The History of Shrewton House
Henge Estate is family owned and operated. The Manor House, known as Shrewton House, is believed to have been built between 1820 and 1830 by local landed “minor” gentry, the Gilbert Family, to replace an existing farmstead near the old Norman church in Shrewton. It was apparently built for the landowner’s son, and for a time was known as “Shrewton Park House”. The style is typical of the late Georgian era, with limestone front, mosaic tiling in the entrance hall, and four pairs of Tuscan columns supporting a balcony above with fine geometric railing. Americans who have stayed, have been much reminded of Southern State houses, as in Gone with the Wind!
In the early 1900s, the owner at the time, Thomas Mills added a servants’ wing to the rear, connecting the hearth and kitchen to the main house. The house barely changed for the next 100 years, when we embarked on an extensive programme of restoration, introducing various elements to sympathetically bring the house into the 21st century with sustainability at its core. The family has a strong commitment to investing in the restoration and maintenance of the property, and to creating a carbon-neutral operation so that it can be enjoyed for generations to come.
Notable residents of Shrewton House include Thomas Sheppard Esq. who was a member of parliament, and likely bought the house as a retreat for countryside pursuits. The Nicholls family then occupied the house for over 30 years, whereby the “head of the household,” John Nicolls was listed in the census as a surgeon and farmer. Thomas Mills purchased the house in 1879, then sold it on to George Williams some 40 years later.
In the first half of the 20th Century, while owned by George Williams, Shrewton House went through what was considered a scandalous period. Lady Torrington, a former actress known as Eleanor “Nellie” Souray, and later a racehorse owner, purchased Elston House next to Shrewton House, and established a stud farm there. After her husband, Viscount Torrington, abandoned her, she took up residence with her famous jockey lover, Steve Donoghue, at Shrewton House! Their affair reportedly lasted from 1917 through the 1920s, while Steve was riding for Lady Torrington. During this time, Lady Torrington published a novel called: Over the Garden Wall: A story of racing and romance in 1924, which we imagine may have included scenes in our very own “secret” walled garden (although it is out of print so we will never know!)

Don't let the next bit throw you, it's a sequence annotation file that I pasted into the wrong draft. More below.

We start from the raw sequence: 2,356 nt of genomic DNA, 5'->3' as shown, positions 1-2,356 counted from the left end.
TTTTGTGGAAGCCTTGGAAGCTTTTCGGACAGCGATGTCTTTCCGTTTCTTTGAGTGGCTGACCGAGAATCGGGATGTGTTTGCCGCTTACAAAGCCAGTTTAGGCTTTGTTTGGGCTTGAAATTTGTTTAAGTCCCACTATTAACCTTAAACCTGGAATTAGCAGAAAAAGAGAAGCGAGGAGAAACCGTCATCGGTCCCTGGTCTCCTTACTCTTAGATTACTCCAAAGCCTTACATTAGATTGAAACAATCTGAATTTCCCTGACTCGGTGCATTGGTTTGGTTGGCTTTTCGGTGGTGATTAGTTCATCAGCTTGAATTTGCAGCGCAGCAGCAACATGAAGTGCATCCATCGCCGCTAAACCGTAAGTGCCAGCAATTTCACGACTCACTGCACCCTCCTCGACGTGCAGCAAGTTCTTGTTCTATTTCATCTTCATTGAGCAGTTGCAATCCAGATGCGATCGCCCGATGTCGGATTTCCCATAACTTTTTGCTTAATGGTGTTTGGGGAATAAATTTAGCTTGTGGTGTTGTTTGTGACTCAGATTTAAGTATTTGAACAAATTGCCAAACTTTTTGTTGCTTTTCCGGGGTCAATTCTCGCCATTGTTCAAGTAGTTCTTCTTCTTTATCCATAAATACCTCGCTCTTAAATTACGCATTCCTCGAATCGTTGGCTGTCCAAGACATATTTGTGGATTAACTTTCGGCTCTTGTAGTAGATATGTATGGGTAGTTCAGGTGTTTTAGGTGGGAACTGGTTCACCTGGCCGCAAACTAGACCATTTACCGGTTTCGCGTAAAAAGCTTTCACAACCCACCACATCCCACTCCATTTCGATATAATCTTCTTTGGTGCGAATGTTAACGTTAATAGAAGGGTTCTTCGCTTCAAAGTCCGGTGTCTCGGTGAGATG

Elston House was later acquired and ran by famous racehorse trainer, Richmond Sturdy. One of his jockeys, Peter Howell, became an internationally renowned, equine artist, who returned in recent years, and now lives in a residence on Henge Estate. Peter translates his love for horses and horse racing into his painting, and one of his pieces hangs in the kitchen, where he has beautifully captured the symbiotic charm of the house and the horses.
Shortly after Lady Torrington’s time at Shrewton House, a rather formidable Australian, Mrs Audrey Pape, lived there together with a “Mrs Brown”. The village would not have been familiar with open lesbian relationships, and the gossip it generated must have been quite something. We still have an enormous old key with a handwritten tag that says “Mrs Pape” – but we have no idea what it opens. The restaurant at Rollestone Manor has photographs of Mrs Pape and party on the steps of Shrewton House!
By the mid-1930s, the house was occupied by the Bonham Carter family, and became a Liberal strong hold. The story goes that Jo Grimond, at that time leader of the Liberal Party, spent half of his honeymoon at Shrewton House!
Our family arrived in 1955, when General Sir Robert Hinde retired to the house after a career in the British Army. Sir Robert features in Giles Milton’s masterpiece of a history book, Checkmate in Berlin: The First Battle of the Cold War (2022). Sir Robert’s early period at the House was disturbed in 1956, when he was recalled to the Army, and the War Rooms in Whitehall, to take part in the planning of the Suez Operation. After that little hurdle, he settled down to a military campaign against the nettles in the field. This was the first home he had owned, after 26 or so moves with the Army and he loved the place. It is a great privilege that it is in the third generation of our family.
There are no ghosts that we know of!
We hope you enjoy yourselves during your stay.